Advocates for illegal aliens have argued that deporting them back to help with the re-building of their home countries would constitute an extreme hardship on the illegal aliens. And government officials of Central American countries are urging Washington to allow the illegal aliens to keep their jobs in the United States so they can continue to send remittances to their home countries.

(2) The equity argument

The 1997 amnesty was aimed only at Nicaraguans and Cubans

because they had fled communist rule. Illegal-alien advocates today say those who fled right-wing dictatorships should be accorded the same treatment. That would include Salvadorans and Guatemalans, plus Haitians who were not covered by the 1998 amnesty.

Amnesty critics who opposed the 1997 amnesty are incensed that Congress might issue another amnesty based on an earlier amnesty that itself had no justification. None of the Nicaraguans amnestied in 1997 had been able to show that they had fled a well-founded threat of persecution and deserved refuge. And besides, communist rule and the civil war have been over for years. The same points can be made about those who fled El Salvador, Guatemala and Haiti. For example, the 13-year civil war in El Salvador ended in 1992 and free elections were held in 1994. The 36-year civil war in Guatemala ended in 1996 when free elections were held. Even if one wanted to make a case that the illegal aliens from those countries once had a legitimate reason not to be sent home, that reason no longer exists, the amnesty critics say.

Who Campaigns for What?

The battle over new amnesties involves essentially the same camps in Congress as during the successful passage of amnesties in 1997 and 1998:

---- Pro-illegal-alien-amnesty camp -- Includes an array of congressional Democrats and the minority "Abraham wing" of the congressional Republicans led by Sen. Spencer Abraham (R-Mich.) who is the Senate immigration chairman.

---- Anti-illegal-alien-amnesty camp -- Includes some congressional Democrats and the majority "Smith wing" of congressional Republicans led by Rep. Lamar Smith (R-Tex.) who is the House immigration chairman.

Under considerable pressure from both camps, President Clinton has extended a "temporary amnesty" to illegal aliens from the worst-hit countries of Honduras and Nicaragua but has denied the same to other countries seeking it. And as of May, no new permanent amnesty had been put in place.

When the President offered the temporary amnesty, Mark Krikorian, director of the Center for Immigration Studies, predicted to the Washington Post on Nov. 14: "There is nothing as permanent as a temporary refugee. [The results of the President's action will be] the permanent immigration of large numbers of people and the creation or expansion of immigrant networks which will foster more future immigration."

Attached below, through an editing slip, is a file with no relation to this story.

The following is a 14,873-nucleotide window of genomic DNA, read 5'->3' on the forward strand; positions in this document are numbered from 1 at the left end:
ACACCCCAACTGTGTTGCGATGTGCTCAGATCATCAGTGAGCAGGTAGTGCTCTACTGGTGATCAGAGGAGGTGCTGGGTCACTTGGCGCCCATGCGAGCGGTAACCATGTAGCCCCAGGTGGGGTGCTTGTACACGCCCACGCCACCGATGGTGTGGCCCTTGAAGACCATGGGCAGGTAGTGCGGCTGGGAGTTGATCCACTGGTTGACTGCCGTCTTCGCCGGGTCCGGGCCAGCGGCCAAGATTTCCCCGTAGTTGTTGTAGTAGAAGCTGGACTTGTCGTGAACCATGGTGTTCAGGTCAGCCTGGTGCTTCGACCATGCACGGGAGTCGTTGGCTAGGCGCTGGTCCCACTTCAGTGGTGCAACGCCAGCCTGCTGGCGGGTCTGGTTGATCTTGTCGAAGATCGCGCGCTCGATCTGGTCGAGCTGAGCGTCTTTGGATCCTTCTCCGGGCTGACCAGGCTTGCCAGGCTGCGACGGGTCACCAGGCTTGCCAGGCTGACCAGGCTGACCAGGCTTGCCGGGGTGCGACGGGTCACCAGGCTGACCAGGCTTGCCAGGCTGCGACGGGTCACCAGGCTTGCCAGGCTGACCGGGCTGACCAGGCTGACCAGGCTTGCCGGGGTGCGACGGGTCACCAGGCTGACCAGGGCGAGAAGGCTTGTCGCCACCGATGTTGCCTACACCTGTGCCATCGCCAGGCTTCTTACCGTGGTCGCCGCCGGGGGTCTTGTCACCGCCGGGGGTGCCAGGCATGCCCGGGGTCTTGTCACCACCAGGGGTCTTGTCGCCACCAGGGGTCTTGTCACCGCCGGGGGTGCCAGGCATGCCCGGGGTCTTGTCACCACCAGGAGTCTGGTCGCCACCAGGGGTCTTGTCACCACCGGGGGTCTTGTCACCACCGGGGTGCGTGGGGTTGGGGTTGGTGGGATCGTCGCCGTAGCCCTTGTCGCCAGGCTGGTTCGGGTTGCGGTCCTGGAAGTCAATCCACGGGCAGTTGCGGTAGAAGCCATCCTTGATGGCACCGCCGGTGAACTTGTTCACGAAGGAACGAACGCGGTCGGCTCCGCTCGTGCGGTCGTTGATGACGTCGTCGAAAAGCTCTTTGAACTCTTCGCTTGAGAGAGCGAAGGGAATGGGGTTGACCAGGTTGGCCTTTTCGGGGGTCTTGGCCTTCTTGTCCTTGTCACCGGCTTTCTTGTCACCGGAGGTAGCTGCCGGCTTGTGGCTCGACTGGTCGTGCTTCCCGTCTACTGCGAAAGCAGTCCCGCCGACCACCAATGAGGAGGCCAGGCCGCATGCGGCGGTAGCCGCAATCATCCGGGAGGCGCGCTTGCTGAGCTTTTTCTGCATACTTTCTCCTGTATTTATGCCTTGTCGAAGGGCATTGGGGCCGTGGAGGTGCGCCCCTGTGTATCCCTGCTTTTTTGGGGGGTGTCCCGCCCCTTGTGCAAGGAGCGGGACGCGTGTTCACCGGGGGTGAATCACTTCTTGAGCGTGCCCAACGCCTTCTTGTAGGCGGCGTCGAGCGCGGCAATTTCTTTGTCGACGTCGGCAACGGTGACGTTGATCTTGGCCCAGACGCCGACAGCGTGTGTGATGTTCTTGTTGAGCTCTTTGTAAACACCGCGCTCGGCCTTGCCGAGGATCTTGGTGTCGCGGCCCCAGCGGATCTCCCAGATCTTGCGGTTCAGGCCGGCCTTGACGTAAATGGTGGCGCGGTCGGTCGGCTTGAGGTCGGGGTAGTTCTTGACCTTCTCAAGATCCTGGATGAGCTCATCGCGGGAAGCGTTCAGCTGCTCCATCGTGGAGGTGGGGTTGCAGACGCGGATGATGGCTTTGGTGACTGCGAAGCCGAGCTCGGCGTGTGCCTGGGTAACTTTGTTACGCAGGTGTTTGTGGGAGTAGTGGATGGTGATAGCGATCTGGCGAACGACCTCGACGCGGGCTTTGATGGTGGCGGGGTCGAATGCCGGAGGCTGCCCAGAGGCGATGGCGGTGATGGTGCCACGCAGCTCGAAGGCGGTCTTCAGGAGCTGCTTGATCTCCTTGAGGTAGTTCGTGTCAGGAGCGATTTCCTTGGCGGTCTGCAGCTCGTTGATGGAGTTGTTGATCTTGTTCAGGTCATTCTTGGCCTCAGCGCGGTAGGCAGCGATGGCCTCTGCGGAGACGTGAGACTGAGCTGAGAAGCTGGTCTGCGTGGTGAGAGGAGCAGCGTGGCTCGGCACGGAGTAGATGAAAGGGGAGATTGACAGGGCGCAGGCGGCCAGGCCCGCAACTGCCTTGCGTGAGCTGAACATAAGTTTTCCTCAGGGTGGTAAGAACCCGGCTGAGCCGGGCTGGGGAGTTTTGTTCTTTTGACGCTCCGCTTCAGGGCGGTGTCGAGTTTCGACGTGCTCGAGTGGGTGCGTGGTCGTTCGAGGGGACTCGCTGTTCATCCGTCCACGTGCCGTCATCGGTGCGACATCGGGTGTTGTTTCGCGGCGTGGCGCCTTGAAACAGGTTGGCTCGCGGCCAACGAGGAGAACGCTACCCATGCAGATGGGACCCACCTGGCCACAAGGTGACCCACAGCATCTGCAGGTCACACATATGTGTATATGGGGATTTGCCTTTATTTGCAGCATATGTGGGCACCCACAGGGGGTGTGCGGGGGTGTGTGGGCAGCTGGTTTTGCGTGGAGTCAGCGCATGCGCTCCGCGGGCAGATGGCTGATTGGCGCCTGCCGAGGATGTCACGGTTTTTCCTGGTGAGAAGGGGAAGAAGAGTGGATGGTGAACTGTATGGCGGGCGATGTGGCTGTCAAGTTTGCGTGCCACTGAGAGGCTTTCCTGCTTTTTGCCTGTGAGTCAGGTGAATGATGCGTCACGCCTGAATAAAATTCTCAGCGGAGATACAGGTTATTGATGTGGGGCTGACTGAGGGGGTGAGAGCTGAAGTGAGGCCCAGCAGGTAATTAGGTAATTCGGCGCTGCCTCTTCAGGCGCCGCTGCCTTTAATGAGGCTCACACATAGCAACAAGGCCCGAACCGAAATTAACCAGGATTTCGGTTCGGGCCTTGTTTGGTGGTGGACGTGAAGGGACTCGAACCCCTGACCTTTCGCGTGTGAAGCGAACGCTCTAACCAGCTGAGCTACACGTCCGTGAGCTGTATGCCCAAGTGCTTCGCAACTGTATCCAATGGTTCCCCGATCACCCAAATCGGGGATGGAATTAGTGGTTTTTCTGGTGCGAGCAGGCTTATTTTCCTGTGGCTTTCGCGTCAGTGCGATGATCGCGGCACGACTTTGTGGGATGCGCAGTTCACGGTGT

Central American advocacy groups confirmed to the Post that they use temporary protections as part of their strategy to gain permanent residency for the people who start as illegal aliens.

Most of the hundreds of thousands of Central Americans who would be affected by current amnesty proposals were illegally in the United States for some time, says demographic research consultant Ed Lytwak. But presidents, attorneys general, and the Congress through the years have engaged in a number of administrative actions that have changed illegal aliens into foreign citizens with temporary legal status in the United States. The aliens have been protected under EVD (extended voluntary departure), PRUCOL (persons residing under the color of law), DED (deferred enforced departure), and TPS (temporary protected status). Illegal-alien advocacy groups push for these measures under humanitarian considerations. Then when the humanitarian reason for the temporary status is gone, the groups argue that the aliens have been in the United States so long that they have sunk roots and it would be an extreme hardship for them to have to uproot their families and go back to their home countries.

When Rep. Lincoln Diaz-Balart (R-Fla.) slammed Rep. Smith in March for calling the Salvadorans and Guatemalans "illegal aliens" and saying they should go home. Diaz-Balart said these people "have lived in the United States with temporary legal status for at least eight years, worked hard, paid taxes, built strong families, bought homes and opened businesses."

Wrong signals started stampede toward border

This year began with a rush of optimism among the pro- amnesty forces. A new HR36 bill to give amnesty to around 600,000 Central American illegal aliens quickly gained 84 co-sponsors, including House Minority Leader David Bonior. The minority Abraham-wing of Republicans indicated support, as did the President.